is a small painting on paper, whether a book illustration or a separate work of art intended to be kept in an album of such works called a muraqqa. The techniques are broadly comparable to the Western and Byzantine traditions of miniatures in illuminated manuscripts. Although there is an equally well-established Persian tradition of wall-painting, the survival rate and state of preservation of miniatures is better, and miniatures are much the best-known form of Persian painting in the West, and many of the most important examples are in Western, or Turkish, museums. Miniature painting became a significant genre in Persian art in the 13th century, receiving Chinese influence after the Mongol conquests, and the highest point in the tradition was reached in the 15th and 16th centuries. The tradition continued, under some Western influence, after this, and has many modern exponents. The Persian miniature was the dominant influence on other Islamic miniature traditions, principally the Ottoman miniature in Turkey, and the Mughal miniature in the Indian sub-continent.
Persian art under Islam had never completely forbidden the human figure, and in the miniature tradition the depiction of figures, often in large numbers, is central. This was partly because the miniature is a private form, kept in a book or album and only shown to those the owner chooses. It was therefore possible to be more free than in wall paintings or other works seen by a wider audience. The Qur'an and other purely religious works are not known to have been illustrated in this way, though histories and other works of literature may include religiously related scenes, including those depicting the Prophet Muhammed, after 1500 usually without showing his face.
As well as the figurative scenes in miniatures, which this article concentrates on, there was a parallel style of non-figurative ornamental decoration which was found in borders and panels in miniature pages, and spaces at the start or end of a work or section, and often in whole pages acting as frontispieces. In Islamic art this is referred to as "illumination", and manuscripts of the Qur'an and other religious books often included considerable number of illuminated pages. The designs reflected contemporary work in other media, in later periods being especially close to book-covers and Persian carpets, and it is thought that many carpet designs were created by court artists and sent to the workshops in the provinces.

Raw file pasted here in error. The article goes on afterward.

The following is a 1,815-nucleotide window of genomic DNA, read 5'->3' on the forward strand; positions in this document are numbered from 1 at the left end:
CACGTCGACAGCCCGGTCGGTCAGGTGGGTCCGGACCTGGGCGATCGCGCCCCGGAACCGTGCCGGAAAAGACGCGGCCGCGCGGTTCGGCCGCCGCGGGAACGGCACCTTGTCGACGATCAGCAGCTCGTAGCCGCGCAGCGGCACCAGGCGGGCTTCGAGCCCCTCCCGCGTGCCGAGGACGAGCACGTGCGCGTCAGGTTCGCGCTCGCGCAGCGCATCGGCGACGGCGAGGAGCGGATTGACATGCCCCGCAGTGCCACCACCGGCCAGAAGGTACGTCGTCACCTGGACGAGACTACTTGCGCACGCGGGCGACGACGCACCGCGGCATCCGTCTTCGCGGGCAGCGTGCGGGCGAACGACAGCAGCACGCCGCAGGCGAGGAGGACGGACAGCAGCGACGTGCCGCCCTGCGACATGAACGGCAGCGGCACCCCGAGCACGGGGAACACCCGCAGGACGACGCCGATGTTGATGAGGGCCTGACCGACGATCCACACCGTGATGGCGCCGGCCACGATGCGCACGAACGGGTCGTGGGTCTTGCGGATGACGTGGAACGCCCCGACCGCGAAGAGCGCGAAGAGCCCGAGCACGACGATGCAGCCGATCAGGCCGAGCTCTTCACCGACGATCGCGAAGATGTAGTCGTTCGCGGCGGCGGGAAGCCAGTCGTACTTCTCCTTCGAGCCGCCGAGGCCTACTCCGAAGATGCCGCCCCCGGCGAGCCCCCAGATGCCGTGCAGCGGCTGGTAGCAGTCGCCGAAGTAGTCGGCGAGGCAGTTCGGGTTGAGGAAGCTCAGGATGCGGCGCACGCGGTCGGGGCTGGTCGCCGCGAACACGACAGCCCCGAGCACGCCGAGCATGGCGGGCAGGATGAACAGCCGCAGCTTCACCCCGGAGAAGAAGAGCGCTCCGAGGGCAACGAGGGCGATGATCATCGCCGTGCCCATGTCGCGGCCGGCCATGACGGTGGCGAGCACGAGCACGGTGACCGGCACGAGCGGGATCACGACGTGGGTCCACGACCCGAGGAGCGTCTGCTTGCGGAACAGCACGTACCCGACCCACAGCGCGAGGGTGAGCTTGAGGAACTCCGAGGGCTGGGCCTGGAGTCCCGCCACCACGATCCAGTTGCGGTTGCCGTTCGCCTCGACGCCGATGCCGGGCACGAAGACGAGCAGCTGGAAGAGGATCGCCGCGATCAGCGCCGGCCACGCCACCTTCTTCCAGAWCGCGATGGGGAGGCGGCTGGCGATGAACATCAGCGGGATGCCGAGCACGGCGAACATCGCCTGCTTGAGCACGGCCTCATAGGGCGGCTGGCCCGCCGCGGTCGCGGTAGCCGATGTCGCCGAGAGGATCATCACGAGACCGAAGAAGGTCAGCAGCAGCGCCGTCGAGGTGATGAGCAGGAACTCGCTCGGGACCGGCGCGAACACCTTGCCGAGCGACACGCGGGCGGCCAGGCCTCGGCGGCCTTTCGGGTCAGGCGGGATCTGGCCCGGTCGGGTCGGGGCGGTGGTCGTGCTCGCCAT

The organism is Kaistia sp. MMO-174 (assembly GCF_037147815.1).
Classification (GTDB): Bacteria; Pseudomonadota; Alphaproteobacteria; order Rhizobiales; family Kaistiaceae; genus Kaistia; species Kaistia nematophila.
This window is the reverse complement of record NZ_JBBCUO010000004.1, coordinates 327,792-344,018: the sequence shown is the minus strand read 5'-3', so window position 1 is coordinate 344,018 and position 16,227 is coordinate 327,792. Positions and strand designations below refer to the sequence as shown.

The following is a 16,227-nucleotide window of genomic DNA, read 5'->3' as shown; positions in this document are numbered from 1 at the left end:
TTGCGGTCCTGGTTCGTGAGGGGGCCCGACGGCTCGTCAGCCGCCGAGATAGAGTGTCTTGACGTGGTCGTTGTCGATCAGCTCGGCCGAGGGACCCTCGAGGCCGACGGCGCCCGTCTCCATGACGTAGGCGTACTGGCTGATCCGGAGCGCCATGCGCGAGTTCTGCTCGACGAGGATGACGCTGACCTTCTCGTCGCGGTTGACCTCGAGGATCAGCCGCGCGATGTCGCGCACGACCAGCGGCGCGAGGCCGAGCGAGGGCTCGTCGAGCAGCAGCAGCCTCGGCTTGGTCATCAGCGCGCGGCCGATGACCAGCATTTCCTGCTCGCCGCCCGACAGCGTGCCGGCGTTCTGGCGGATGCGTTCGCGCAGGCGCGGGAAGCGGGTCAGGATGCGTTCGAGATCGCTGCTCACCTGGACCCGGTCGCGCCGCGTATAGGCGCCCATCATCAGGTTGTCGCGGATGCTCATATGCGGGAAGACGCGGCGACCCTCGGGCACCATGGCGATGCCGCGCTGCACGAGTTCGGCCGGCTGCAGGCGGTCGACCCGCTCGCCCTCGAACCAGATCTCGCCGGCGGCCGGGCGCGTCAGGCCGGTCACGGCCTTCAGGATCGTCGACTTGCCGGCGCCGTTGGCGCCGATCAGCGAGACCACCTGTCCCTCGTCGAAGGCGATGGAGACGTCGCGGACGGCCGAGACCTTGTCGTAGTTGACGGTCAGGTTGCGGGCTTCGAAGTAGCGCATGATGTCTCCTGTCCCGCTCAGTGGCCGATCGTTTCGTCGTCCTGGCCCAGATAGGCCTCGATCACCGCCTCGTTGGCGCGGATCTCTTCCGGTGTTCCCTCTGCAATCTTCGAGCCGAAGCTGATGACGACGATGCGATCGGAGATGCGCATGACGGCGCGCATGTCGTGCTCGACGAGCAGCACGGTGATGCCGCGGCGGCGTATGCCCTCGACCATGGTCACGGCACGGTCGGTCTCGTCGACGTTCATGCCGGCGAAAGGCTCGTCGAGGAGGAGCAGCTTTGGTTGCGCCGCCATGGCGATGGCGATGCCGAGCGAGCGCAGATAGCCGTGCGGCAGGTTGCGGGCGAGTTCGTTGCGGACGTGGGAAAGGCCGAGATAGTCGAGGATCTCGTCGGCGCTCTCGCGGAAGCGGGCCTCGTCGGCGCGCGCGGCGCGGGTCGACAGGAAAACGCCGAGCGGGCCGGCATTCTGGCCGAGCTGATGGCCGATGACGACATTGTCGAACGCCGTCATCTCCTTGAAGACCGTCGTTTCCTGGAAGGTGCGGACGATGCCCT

In later periods miniatures were increasingly created as single works to be included in albums called muraqqa, rather than illustrated books. This allowed non-royal collectors to afford a representative sample of works from different styles and periods
The bright and pure colouring of the Persian miniature is one of its most striking features. Normally all the pigments used are mineral-based ones which keep their bright colours very well if kept in proper conditions, the main exception being silver, mostly used to depict water, which will oxidize to a rough-edged black over time. The conventions of Persian miniatures changed slowly; faces are normally youthful and seen in three-quarters view, with a plump rounded lower face better suited to portraying typical Central Asian or Chinese features than those of most Persians. Lighting is even, without shadows or chiaroscuro. Walls and other surfaces are shown either frontally, or as at (to modern eyes) an angle of about 45 degrees, often giving the modern viewer the unintended impression that a building is (say) hexagonal in plan. Buildings are often shown in complex views, mixing interior views through windows or "cutaways" with exterior views of other parts of a facade. Costumes and architecture are always those of the time.